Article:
Grading students at the end of the semester is the toughest thing for Spyra.

“By then, I know who they are and who is getting the kind of experience I want them to get. They have time to talk to us (professors) at any time, so we get close.”

Maddy Fry ’18 corroborated Spyra’s statement.

Student in Israel“The most surprising part of the trip for me was the relationships you build with professors. You’re with them almost all of the time, in and outside the classroom. They get to know you on an even more personal level than usual, and it remains when you get back on campus. It’s really special,” Fry said.

FROM STUDENT TO PROGRAM ADVOCATE

Study-abroad students become vocal advocates of the Butler GALA program. Many tout the ability to see more than one country on a trip they didn’t have to plan themselves or the chance to go somewhere besides Europe.

“Not too many students can say that they’ve been to Africa. It felt mysterious and exciting, so I knew I had to apply for this trip,” said Fry.

Extensive planning by the University is a plus for both students and families.

“I tell people that ‘phenomenal’ doesn’t even begin to describe how Butler planned the trip. Everything we needed was done for us: who to contact in the city, where we’d be staying, a detailed itinerary before we left—all really helpful to share with our families and friends,” she said.

Students found that earning credit abroad for the same tuition they’d pay on campus was a big selling point for parents, too.

“You have to take these classes anyway, and at what other time in your life are you going to get these experiences at this cost?” said Pokrandt.

Almost no trip goes off without a hitch, but GALA students learn to handle every new situation.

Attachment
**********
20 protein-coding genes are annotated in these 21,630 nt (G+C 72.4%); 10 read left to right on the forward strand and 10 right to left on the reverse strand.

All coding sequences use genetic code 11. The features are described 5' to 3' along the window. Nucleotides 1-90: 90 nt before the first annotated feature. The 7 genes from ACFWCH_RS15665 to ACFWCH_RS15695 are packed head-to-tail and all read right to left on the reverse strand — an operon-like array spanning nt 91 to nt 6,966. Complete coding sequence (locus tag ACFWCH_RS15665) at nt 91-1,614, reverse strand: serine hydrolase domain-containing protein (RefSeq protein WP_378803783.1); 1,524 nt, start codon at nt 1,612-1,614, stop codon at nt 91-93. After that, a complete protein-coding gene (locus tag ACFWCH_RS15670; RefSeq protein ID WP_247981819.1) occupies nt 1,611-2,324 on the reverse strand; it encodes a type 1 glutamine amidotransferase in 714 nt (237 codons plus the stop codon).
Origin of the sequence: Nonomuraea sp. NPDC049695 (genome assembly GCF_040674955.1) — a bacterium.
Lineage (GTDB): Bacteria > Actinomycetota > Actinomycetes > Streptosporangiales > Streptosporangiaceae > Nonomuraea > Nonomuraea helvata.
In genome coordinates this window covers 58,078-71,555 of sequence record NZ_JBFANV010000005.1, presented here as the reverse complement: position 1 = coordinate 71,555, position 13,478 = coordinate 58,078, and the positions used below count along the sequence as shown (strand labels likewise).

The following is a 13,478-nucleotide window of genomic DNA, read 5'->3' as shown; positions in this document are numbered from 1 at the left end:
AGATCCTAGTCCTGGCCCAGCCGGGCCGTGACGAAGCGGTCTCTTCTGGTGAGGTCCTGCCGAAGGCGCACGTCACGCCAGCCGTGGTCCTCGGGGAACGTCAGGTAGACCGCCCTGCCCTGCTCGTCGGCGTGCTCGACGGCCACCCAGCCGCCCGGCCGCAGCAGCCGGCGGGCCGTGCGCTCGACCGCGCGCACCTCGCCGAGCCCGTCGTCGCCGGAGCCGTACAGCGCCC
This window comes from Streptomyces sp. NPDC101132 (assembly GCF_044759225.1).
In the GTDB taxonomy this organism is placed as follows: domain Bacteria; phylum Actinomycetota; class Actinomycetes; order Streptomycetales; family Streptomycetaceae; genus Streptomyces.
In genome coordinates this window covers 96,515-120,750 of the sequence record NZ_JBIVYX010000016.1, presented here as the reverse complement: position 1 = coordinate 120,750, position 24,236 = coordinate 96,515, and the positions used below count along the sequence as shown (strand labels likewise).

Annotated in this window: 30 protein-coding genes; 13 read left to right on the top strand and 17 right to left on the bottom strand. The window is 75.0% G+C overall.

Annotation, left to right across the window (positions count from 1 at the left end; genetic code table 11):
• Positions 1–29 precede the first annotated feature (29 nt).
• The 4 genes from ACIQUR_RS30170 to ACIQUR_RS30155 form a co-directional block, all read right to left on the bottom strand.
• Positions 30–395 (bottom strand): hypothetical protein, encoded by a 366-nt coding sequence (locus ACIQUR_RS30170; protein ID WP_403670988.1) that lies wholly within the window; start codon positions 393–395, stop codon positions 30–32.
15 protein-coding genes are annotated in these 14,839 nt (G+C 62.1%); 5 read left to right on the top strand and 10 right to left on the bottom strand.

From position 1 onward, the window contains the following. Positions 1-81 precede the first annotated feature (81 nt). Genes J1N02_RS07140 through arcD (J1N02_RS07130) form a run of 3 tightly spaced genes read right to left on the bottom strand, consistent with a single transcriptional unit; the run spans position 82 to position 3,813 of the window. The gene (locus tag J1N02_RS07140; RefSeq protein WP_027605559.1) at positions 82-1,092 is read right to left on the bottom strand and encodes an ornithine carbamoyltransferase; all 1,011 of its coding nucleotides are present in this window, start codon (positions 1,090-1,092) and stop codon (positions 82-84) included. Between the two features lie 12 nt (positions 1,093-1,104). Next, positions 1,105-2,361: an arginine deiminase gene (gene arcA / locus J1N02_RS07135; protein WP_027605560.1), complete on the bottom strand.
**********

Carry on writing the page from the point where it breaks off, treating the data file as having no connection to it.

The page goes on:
“There have been highs and lows and everything in between, but it isn’t something I would trade for anything. I have learned so much, whether it be academically or just about myself, in the short time I’ve been here–much more than I expected,” said Fry.

The Center for Global Education offers 110 study-abroad programs in more than 70 countries. Find a current list of approved programs and Study Abroad FAQs at www.butler.edu/global-education.
AcademicsStudent Life

Travel Bound

Butler’s study-abroad program truly is one of a kind.

by Cindy Dashnaw

from Fall 2016

Read more
Study Abroad
AcademicsStudent Life

Study Abroad Program Among Best in Country

BY

PUBLISHED ON Jun 13 2018

Butler University's Study Abroad Program has been named one of the Top 30 in the country by the website bestvalueschools.org.

"Butler University students can choose from over 200 study abroad and exchange programs in over 60 countries," the website said. "Butler also works with the neighboring Institute for Study Abroad (IFSA) as a provider of study abroad programming for U.S. undergraduates. In addition to providing transcripts for all IFSA students, Butler University endorses all IFSA-taught courses."